**This post contains some opinion-spouting and a footnote; old habits die hard. You have been warned.**
Walking home from school/nursery drop-offs this morning, I was musing again on the Problem with School and its possible solutions. The argument that mass-production schools fail many of our children has been bubbling away in my mind for ages; as I considered it again today I came up with an analogy.
If you’ve ever fitted out a kitchen or bought a new cooker, fridge or dishwasher you’ll know that off-the-shelf units and white goods come in standard sizes – worktops tend to be the same depth, cupboards come in fixed sizes, appliances are designed to fit these pre-determined proportions. It makes mass-producing kitchen fittings much more profitable, and it makes buying kitchen fittings much easier (which in turn makes their manufacture and sale easier). But what do you do if you have a kitchen that isn’t a standard size?
When we bought our first home ten years ago it needed a total refit – it was damp and cold, with rotten floors, no heating and no kitchen to speak of at all. We lived with a collection of wonky cupboards and wobbly worktops for several months while trying to figure out the best way to use the tiny, narrow space that we had – on a tiny, narrow budget – and spent too many hours scouring internet and real-life DIY shops. The problem was very simple: our kitchen was too narrow for standard sized cupboards, worktops or sinks. Try as we might, we just couldn’t get the stuff to fit the space. We could have compromised and left ourselves a teeny-tiny galley to walk through, cook in and wash in up, but that would have been difficult every day.
So we came up with a bespoke solution. As it happens, this was very easy to do with the help of a joiner friend and his circular saw – we just cut a couple of inches off the backs of our units and lime-washed a couple of slender pieces of timber (just deep enough for our collection of jars) for shelves. The solution was simple and elegant, but had never been suggested by any of the kitchen companies or DIY stores we asked for advice – they all expected us fit round their standard size cupboards regardless of how impractical or inappropriate that was. The solution we needed just wasn’t available from a mainstream supply chain – our non-standard room needed non-standard cupboards.
I’m pretty sure you can guess where this is going… I don’t know many “standard” children, and I’m sure not many parents would happily characterise their own kids as being bog-standard, just like everybody else’s; we cherish their individuality and personalities in every other sphere of life, but not, it seems, in school. So how can we expect our industrial education system to produce education that is appropriate to all our non-standard children’s needs?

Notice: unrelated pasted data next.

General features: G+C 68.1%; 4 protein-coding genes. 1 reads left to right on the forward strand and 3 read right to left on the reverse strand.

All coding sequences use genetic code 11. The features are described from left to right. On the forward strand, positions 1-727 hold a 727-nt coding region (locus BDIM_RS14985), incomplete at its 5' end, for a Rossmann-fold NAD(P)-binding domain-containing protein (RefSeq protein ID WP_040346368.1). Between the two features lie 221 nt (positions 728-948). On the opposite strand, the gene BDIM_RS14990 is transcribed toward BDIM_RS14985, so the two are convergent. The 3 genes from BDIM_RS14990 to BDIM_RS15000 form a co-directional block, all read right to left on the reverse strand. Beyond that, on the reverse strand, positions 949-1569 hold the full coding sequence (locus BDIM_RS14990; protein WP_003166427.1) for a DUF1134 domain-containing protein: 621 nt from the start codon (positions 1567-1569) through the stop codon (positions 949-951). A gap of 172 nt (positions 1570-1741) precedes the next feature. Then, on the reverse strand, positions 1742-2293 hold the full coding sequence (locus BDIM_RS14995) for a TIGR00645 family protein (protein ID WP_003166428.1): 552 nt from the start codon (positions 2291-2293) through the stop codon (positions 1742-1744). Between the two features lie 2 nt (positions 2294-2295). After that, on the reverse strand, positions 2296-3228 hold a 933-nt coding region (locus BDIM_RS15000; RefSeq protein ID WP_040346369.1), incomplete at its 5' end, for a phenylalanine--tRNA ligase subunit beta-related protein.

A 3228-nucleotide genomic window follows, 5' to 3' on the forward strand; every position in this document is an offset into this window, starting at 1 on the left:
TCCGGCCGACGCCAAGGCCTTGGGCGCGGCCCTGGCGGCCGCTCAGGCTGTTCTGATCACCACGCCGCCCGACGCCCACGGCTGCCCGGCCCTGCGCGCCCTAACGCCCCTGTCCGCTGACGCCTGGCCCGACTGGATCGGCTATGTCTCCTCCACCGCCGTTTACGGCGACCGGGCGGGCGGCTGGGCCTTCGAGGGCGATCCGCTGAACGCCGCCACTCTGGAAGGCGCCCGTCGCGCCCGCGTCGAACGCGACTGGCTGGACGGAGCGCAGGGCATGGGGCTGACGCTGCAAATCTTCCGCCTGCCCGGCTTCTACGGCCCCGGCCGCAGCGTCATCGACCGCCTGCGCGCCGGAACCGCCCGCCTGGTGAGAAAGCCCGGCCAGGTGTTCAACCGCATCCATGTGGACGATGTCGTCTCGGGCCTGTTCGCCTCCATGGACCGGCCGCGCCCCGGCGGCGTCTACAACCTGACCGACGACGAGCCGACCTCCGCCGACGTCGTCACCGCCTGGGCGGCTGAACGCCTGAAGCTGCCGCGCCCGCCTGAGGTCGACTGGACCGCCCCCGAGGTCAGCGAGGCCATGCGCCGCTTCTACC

There seems, however, to be a very clear message that – like the DIY shops – it is up to us to live with the inconvenience of an ill-fitting solution. Sure, some children are completely happy in their normal, mainstream schools. Just like some houses come with kitchens that fit their space neatly. But what about the non-standard ones? Surely if we want an education that fits all our children there should be something more nuanced than the current ‘take it or leave it’ discourse. If we’re all paying for our kids to be educated (which most of us are) then surely the thing that we’re paying for should fit their needs.
Arguably, with a growing population and most parents pressing need to work outside the home with their children in daycare or school we still need a mass-produced education “product” – we can’t all go bespoke and hand-made with our kids’ schooling. But wouldn’t it be great if educationalists could take some lessons from the courage and innovation of the industrialist pioneers of mass customisation?
Take your smartphone – the hundreds and hundreds of customisation options will make it a completely different device to your friend who has the same model with hundreds of different customisations. But as with kitchens, so with schools – you can choose any schooling you want as long as it’s standardised. As adult consumers and citizens we come increasingly to expect customised experiences of our engagement with the world; to be treated as individuals. I wonder when we can expect the same for our children – our wonderful, non-standard, entirely original children.
Which in itself beget a whole ‘nother debate about whether it is industrialisation per se that is the problem or just our Western capitalist interpretation of it – just as the problem with food and fatness seems to be more about the highly profitable sale of processed sugar/fat treats so the problem with school may be that the current capitalist system relies on it for engendering compliance and facilitating work-attendance. Just a thought.